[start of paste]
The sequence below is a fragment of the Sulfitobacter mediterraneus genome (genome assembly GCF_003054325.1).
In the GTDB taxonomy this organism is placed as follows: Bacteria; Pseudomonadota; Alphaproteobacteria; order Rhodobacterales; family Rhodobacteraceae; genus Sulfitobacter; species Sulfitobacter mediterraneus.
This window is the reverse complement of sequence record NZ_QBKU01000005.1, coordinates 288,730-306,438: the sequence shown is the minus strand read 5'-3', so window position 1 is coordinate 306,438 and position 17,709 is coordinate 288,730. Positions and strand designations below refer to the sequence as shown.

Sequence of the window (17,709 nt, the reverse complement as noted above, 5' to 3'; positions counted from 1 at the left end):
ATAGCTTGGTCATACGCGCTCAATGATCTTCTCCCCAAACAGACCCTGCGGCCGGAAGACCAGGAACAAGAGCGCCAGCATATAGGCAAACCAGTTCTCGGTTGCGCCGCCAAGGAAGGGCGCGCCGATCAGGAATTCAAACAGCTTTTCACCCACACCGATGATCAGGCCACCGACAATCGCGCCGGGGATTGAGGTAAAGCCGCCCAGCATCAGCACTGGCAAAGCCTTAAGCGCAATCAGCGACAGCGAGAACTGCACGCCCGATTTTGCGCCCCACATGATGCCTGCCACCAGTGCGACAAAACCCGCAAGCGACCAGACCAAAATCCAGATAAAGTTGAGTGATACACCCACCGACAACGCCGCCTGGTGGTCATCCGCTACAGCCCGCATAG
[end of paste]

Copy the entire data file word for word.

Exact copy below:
The sequence below is a fragment of the Sulfitobacter mediterraneus genome (genome assembly GCF_003054325.1).
In the GTDB taxonomy this organism is placed as follows: Bacteria; Pseudomonadota; Alphaproteobacteria; order Rhodobacterales; family Rhodobacteraceae; genus Sulfitobacter; species Sulfitobacter mediterraneus.
This window is the reverse complement of sequence record NZ_QBKU01000005.1, coordinates 288,730-306,438: the sequence shown is the minus strand read 5'-3', so window position 1 is coordinate 306,438 and position 17,709 is coordinate 288,730. Positions and strand designations below refer to the sequence as shown.

Sequence of the window (17,709 nt, the reverse complement as noted above, 5' to 3'; positions counted from 1 at the left end):
ATAGCTTGGTCATACGCGCTCAATGATCTTCTCCCCAAACAGACCCTGCGGCCGGAAGACCAGGAACAAGAGCGCCAGCATATAGGCAAACCAGTTCTCGGTTGCGCCGCCAAGGAAGGGCGCGCCGATCAGGAATTCAAACAGCTTTTCACCCACACCGATGATCAGGCCACCGACAATCGCGCCGGGGATTGAGGTAAAGCCGCCCAGCATCAGCACTGGCAAAGCCTTAAGCGCAATCAGCGACAGCGAGAACTGCACGCCCGATTTTGCGCCCCACATGATGCCTGCCACCAGTGCGACAAAACCCGCAAGCGACCAGACCAAAATCCAGATAAAGTTGAGTGATACACCCACCGACAACGCCGCCTGGTGGTCATCCGCTACAGCCCGCATAG